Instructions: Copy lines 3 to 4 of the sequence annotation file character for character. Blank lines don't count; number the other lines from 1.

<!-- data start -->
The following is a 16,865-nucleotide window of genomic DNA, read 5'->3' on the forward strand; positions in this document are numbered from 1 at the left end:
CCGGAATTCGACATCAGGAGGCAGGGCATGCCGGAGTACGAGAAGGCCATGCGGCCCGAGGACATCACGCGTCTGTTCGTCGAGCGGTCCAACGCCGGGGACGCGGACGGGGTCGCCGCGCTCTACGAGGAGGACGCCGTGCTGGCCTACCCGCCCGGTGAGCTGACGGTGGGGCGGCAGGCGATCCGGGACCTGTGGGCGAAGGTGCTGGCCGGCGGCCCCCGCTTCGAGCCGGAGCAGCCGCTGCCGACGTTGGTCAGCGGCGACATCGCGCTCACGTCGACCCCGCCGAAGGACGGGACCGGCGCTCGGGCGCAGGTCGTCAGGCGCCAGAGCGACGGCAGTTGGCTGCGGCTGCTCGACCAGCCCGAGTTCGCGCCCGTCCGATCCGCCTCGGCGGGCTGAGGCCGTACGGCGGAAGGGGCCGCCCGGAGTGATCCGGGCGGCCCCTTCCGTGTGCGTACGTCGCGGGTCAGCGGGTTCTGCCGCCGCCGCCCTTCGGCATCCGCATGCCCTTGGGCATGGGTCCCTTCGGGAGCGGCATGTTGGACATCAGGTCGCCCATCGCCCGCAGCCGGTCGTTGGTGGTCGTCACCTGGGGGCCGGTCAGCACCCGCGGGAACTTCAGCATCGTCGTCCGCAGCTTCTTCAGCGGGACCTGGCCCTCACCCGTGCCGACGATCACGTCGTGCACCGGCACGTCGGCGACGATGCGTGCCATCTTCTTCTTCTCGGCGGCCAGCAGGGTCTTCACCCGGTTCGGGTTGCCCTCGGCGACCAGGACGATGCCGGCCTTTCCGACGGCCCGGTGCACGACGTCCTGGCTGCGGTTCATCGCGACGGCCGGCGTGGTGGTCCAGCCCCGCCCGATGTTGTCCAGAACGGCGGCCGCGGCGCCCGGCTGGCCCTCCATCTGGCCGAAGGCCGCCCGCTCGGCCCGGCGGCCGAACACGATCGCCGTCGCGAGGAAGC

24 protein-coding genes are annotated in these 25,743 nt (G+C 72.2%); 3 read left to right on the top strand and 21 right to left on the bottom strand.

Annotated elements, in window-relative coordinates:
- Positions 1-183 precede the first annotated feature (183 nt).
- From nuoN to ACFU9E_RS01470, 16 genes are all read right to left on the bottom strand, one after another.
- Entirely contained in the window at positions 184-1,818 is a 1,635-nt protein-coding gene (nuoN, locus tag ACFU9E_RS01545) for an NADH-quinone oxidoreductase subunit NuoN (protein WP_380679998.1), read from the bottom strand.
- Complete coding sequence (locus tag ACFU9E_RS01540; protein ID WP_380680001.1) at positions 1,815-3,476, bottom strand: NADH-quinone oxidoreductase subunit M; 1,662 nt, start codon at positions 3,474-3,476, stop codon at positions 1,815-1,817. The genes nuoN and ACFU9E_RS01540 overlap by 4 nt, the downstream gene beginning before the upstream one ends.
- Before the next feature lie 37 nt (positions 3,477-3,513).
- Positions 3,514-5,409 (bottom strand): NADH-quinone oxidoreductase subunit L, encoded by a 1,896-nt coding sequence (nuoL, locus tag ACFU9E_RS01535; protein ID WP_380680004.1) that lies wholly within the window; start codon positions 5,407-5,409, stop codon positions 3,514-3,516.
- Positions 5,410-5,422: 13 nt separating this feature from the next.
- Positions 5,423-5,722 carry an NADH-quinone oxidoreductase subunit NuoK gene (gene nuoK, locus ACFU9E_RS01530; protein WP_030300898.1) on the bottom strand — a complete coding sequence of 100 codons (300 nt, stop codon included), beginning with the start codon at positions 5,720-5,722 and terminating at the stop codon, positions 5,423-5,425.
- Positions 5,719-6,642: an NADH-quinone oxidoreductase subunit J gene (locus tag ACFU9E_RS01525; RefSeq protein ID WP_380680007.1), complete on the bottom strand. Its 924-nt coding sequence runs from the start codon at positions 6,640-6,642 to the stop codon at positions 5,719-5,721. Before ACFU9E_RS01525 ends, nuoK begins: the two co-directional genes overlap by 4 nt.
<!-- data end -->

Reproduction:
24 protein-coding genes are annotated in these 25,743 nt (G+C 72.2%); 3 read left to right on the top strand and 21 right to left on the bottom strand.

Annotated elements, in window-relative coordinates: